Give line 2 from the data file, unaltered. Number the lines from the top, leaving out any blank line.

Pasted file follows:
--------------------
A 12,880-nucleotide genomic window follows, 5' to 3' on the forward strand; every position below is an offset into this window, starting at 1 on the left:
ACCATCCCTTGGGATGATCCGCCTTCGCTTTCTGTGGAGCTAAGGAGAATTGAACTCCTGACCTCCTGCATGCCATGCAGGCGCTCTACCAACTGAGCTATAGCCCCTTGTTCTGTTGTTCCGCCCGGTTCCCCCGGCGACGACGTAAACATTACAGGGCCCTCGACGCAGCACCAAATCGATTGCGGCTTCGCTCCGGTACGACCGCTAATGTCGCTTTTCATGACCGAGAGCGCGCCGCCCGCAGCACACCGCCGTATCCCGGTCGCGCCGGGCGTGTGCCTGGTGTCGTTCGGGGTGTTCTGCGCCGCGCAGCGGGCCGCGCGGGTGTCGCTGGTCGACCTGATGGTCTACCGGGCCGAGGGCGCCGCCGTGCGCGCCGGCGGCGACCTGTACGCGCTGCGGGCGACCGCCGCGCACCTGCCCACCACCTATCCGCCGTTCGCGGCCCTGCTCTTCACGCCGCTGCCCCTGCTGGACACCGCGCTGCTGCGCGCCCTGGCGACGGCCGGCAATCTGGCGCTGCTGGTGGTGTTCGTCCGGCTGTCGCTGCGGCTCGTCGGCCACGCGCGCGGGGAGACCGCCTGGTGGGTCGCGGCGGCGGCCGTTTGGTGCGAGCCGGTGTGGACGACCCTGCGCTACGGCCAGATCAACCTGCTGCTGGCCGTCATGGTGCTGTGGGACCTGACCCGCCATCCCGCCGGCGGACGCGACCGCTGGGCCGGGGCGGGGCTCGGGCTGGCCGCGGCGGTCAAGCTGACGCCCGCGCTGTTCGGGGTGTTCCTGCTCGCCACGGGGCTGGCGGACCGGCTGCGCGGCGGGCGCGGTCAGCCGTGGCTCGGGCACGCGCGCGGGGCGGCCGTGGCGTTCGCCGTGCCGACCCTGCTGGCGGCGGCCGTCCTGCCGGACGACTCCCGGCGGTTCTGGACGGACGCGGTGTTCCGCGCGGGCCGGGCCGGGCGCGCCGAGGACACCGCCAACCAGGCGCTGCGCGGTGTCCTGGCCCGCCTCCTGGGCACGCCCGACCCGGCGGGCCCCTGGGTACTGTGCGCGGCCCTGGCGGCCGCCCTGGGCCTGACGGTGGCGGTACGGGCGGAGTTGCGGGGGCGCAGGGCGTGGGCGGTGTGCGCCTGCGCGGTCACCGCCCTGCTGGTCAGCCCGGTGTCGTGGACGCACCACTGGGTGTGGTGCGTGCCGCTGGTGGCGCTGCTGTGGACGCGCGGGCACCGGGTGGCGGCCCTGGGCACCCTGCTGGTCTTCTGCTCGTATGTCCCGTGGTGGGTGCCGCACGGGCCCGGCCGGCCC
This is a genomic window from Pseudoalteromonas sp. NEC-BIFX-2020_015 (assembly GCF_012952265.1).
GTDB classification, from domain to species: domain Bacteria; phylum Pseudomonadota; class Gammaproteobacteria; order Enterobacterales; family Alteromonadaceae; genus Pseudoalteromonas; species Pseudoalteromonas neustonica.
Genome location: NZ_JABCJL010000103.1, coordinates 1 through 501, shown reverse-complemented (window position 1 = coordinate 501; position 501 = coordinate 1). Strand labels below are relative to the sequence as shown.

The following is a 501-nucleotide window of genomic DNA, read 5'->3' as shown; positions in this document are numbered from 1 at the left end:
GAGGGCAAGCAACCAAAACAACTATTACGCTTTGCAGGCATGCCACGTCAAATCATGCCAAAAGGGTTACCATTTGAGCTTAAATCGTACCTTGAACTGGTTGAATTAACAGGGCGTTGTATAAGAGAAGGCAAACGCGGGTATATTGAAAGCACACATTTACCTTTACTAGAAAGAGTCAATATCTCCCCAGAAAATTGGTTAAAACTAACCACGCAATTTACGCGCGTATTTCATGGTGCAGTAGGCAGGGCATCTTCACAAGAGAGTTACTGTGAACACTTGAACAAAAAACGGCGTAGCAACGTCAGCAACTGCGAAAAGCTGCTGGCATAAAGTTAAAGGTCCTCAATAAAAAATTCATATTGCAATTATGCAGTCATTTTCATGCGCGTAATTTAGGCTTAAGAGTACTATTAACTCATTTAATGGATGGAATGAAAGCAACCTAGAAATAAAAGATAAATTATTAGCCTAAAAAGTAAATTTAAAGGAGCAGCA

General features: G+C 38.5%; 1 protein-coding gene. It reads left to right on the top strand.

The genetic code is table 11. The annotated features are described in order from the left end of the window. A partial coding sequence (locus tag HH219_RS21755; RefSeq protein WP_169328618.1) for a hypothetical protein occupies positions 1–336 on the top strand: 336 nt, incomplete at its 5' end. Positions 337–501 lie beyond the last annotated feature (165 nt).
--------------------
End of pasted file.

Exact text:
ACCATCCCTTGGGATGATCCGCCTTCGCTTTCTGTGGAGCTAAGGAGAATTGAACTCCTGACCTCCTGCATGCCATGCAGGCGCTCTACCAACTGAGCTATAGCCCCTTGTTCTGTTGTTCCGCCCGGTTCCCCCGGCGACGACGTAAACATTACAGGGCCCTCGACGCAGCACCAAATCGATTGCGGCTTCGCTCCGGTACGACCGCTAATGTCGCTTTTCATGACCGAGAGCGCGCCGCCCGCAGCACACCGCCGTATCCCGGTCGCGCCGGGCGTGTGCCTGGTGTCGTTCGGGGTGTTCTGCGCCGCGCAGCGGGCCGCGCGGGTGTCGCTGGTCGACCTGATGGTCTACCGGGCCGAGGGCGCCGCCGTGCGCGCCGGCGGCGACCTGTACGCGCTGCGGGCGACCGCCGCGCACCTGCCCACCACCTATCCGCCGTTCGCGGCCCTGCTCTTCACGCCGCTGCCCCTGCTGGACACCGCGCTGCTGCGCGCCCTGGCGACGGCCGGCAATCTGGCGCTGCTGGTGGTGTTCGTCCGGCTGTCGCTGCGGCTCGTCGGCCACGCGCGCGGGGAGACCGCCTGGTGGGTCGCGGCGGCGGCCGTTTGGTGCGAGCCGGTGTGGACGACCCTGCGCTACGGCCAGATCAACCTGCTGCTGGCCGTCATGGTGCTGTGGGACCTGACCCGCCATCCCGCCGGCGGACGCGACCGCTGGGCCGGGGCGGGGCTCGGGCTGGCCGCGGCGGTCAAGCTGACGCCCGCGCTGTTCGGGGTGTTCCTGCTCGCCACGGGGCTGGCGGACCGGCTGCGCGGCGGGCGCGGTCAGCCGTGGCTCGGGCACGCGCGCGGGGCGGCCGTGGCGTTCGCCGTGCCGACCCTGCTGGCGGCGGCCGTCCTGCCGGACGACTCCCGGCGGTTCTGGACGGACGCGGTGTTCCGCGCGGGCCGGGCCGGGCGCGCCGAGGACACCGCCAACCAGGCGCTGCGCGGTGTCCTGGCCCGCCTCCTGGGCACGCCCGACCCGGCGGGCCCCTGGGTACTGTGCGCGGCCCTGGCGGCCGCCCTGGGCCTGACGGTGGCGGTACGGGCGGAGTTGCGGGGGCGCAGGGCGTGGGCGGTGTGCGCCTGCGCGGTCACCGCCCTGCTGGTCAGCCCGGTGTCGTGGACGCACCACTGGGTGTGGTGCGTGCCGCTGGTGGCGCTGCTGTGGACGCGCGGGCACCGGGTGGCGGCCCTGGGCACCCTGCTGGTCTTCTGCTCGTATGTCCCGTGGTGGGTGCCGCACGGGCCCGGCCGGCCC